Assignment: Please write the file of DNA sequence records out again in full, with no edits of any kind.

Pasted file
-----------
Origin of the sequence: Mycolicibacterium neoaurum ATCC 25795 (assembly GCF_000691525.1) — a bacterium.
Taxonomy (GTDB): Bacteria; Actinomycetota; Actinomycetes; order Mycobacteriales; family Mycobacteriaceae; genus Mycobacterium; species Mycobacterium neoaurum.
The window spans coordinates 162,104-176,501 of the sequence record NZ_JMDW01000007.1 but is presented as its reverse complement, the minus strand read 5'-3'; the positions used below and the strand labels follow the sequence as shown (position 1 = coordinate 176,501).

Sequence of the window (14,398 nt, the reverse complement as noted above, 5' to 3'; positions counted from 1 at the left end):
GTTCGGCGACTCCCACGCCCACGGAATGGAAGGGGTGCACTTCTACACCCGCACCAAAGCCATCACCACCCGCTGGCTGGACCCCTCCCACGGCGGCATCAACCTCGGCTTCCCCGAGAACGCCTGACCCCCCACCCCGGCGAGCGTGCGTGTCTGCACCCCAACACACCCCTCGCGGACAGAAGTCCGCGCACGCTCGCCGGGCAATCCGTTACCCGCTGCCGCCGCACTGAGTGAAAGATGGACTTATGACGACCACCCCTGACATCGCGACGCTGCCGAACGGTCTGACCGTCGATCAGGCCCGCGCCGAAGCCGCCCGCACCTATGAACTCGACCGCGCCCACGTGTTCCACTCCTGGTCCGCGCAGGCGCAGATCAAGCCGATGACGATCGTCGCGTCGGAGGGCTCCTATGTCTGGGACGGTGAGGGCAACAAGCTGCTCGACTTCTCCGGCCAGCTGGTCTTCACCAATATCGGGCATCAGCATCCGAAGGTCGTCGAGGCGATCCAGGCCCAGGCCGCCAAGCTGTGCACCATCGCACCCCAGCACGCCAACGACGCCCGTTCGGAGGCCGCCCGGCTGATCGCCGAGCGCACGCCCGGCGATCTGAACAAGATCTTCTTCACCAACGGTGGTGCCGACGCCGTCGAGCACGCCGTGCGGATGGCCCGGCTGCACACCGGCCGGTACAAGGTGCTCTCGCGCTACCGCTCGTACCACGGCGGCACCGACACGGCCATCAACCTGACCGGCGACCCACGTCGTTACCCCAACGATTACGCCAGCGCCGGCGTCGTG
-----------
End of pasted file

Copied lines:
Origin of the sequence: Mycolicibacterium neoaurum ATCC 25795 (assembly GCF_000691525.1) — a bacterium.
Taxonomy (GTDB): Bacteria; Actinomycetota; Actinomycetes; order Mycobacteriales; family Mycobacteriaceae; genus Mycobacterium; species Mycobacterium neoaurum.
The window spans coordinates 162,104-176,501 of the sequence record NZ_JMDW01000007.1 but is presented as its reverse complement, the minus strand read 5'-3'; the positions used below and the strand labels follow the sequence as shown (position 1 = coordinate 176,501).

Sequence of the window (14,398 nt, the reverse complement as noted above, 5' to 3'; positions counted from 1 at the left end):
GTTCGGCGACTCCCACGCCCACGGAATGGAAGGGGTGCACTTCTACACCCGCACCAAAGCCATCACCACCCGCTGGCTGGACCCCTCCCACGGCGGCATCAACCTCGGCTTCCCCGAGAACGCCTGACCCCCCACCCCGGCGAGCGTGCGTGTCTGCACCCCAACACACCCCTCGCGGACAGAAGTCCGCGCACGCTCGCCGGGCAATCCGTTACCCGCTGCCGCCGCACTGAGTGAAAGATGGACTTATGACGACCACCCCTGACATCGCGACGCTGCCGAACGGTCTGACCGTCGATCAGGCCCGCGCCGAAGCCGCCCGCACCTATGAACTCGACCGCGCCCACGTGTTCCACTCCTGGTCCGCGCAGGCGCAGATCAAGCCGATGACGATCGTCGCGTCGGAGGGCTCCTATGTCTGGGACGGTGAGGGCAACAAGCTGCTCGACTTCTCCGGCCAGCTGGTCTTCACCAATATCGGGCATCAGCATCCGAAGGTCGTCGAGGCGATCCAGGCCCAGGCCGCCAAGCTGTGCACCATCGCACCCCAGCACGCCAACGACGCCCGTTCGGAGGCCGCCCGGCTGATCGCCGAGCGCACGCCCGGCGATCTGAACAAGATCTTCTTCACCAACGGTGGTGCCGACGCCGTCGAGCACGCCGTGCGGATGGCCCGGCTGCACACCGGCCGGTACAAGGTGCTCTCGCGCTACCGCTCGTACCACGGCGGCACCGACACGGCCATCAACCTGACCGGCGACCCACGTCGTTACCCCAACGATTACGCCAGCGCCGGCGTCGTG